While we can imagine several applications of our approach, we focus our attention on the two former examples given above: determining important transcription factors for cell reprogramming and discovering off-label uses of approved drugs. To assess our approach, we compare rankings produced by our approach with three cell reprogramming tasks that have experimentally proven sets of defined factors from landmark publications. For fairness, we censor the literature in our experiments to publications from roughly two years prior to the relevant landmark publications. We also apply our approach to the task of discovering drugs that may be repurposed for reducing blood glucose. In both cases, we show that our method is able to reproduce sufficient sets of defined factors and many relevant drugs within the top hits, suggesting that our method will likely be useful in accelerating the discovery process.
The KinderMiner Algorithm
Algorithm 1 breaks KinderMiner down step-by-step. At a high level, KinderMiner ranks a list of target terms by their association with a specified key phrase. It does this via keyword matching and document counting within a specified, relevant, searchable text corpus.
First, KinderMiner requires a large corpus of documents for querying. While we focus on corpora of scientific literature, the corpus could also be a collection of plain text patient records taken from an electronic health record, a twitter feed, blog posts, or any other large indexed collection of plain text documents. The corpus must be queryable for document counts with exact matching of words and phrases. For evaluation purposes, it is also useful if the document queries can be date censored, reducing counts of documents to only those that have been published within a specified date range. This is not required, however.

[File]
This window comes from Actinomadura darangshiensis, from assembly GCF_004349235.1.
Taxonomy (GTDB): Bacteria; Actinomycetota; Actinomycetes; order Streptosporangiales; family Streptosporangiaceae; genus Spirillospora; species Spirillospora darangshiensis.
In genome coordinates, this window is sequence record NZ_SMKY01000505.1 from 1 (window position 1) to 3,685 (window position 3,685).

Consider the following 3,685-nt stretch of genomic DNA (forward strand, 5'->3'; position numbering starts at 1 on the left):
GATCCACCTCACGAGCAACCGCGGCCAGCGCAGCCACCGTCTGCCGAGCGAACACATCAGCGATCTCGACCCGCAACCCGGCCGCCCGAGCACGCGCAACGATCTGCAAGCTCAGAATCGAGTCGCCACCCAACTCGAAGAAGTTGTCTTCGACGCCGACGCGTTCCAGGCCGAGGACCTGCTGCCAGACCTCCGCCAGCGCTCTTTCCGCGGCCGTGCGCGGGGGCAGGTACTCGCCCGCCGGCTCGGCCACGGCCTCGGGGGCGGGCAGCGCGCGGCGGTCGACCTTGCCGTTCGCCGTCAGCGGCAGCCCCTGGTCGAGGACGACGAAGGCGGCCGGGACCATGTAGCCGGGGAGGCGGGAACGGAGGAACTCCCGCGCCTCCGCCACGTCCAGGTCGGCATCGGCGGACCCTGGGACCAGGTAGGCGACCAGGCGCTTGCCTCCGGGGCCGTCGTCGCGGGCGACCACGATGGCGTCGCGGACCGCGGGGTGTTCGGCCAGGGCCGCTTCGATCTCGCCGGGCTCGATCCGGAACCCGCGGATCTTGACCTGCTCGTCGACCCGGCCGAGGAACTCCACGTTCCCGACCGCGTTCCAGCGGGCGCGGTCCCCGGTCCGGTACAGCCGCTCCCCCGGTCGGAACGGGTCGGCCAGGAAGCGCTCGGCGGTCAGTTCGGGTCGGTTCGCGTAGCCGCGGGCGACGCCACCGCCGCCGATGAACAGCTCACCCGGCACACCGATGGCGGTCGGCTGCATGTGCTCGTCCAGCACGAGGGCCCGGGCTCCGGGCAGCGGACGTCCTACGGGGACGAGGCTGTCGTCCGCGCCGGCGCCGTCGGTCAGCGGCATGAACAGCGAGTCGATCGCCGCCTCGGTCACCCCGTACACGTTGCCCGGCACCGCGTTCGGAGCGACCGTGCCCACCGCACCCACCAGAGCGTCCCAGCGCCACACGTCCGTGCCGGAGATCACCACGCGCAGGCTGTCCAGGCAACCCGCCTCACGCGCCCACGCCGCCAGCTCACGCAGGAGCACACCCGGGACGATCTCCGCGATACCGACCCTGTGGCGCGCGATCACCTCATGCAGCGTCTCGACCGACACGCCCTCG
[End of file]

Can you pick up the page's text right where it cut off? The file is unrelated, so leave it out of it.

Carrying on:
Second, the user must specify a list of target terms to be ranked by their association with a specified key phrase. For example, for one of our cell reprogramming applications, we specify a list of transcription factors and rank them by their association with the key phrase “embryonic stem cell.” The goal of this query is to identify the factors necessary for inducing an embryonic stem cell-like state. See Figure 1 for a more visual representation of this set of queries.
Next, for each target term, KinderMiner queries the corpus for documents that contain both, either, and neither the target term and the key phrase, producing a contingency table of document counts. KinderMiner then performs a one-sided Fisher’s exact test on the resultant contingency table, and filters out target term, key phrase pairs that do not meet a prespecified significance level. KinderMiner uses the one-sided Fisher’s exact test to assess significance only in the direction that there are more articles that contain both key phrase and target.
Finally, the selected target terms are ranked by the ratio of documents containing both the target term and the key phrase, over the total of those containing the key phrase; that is, they are ranked by the proportion of documents containing the target term that also contain the key phrase.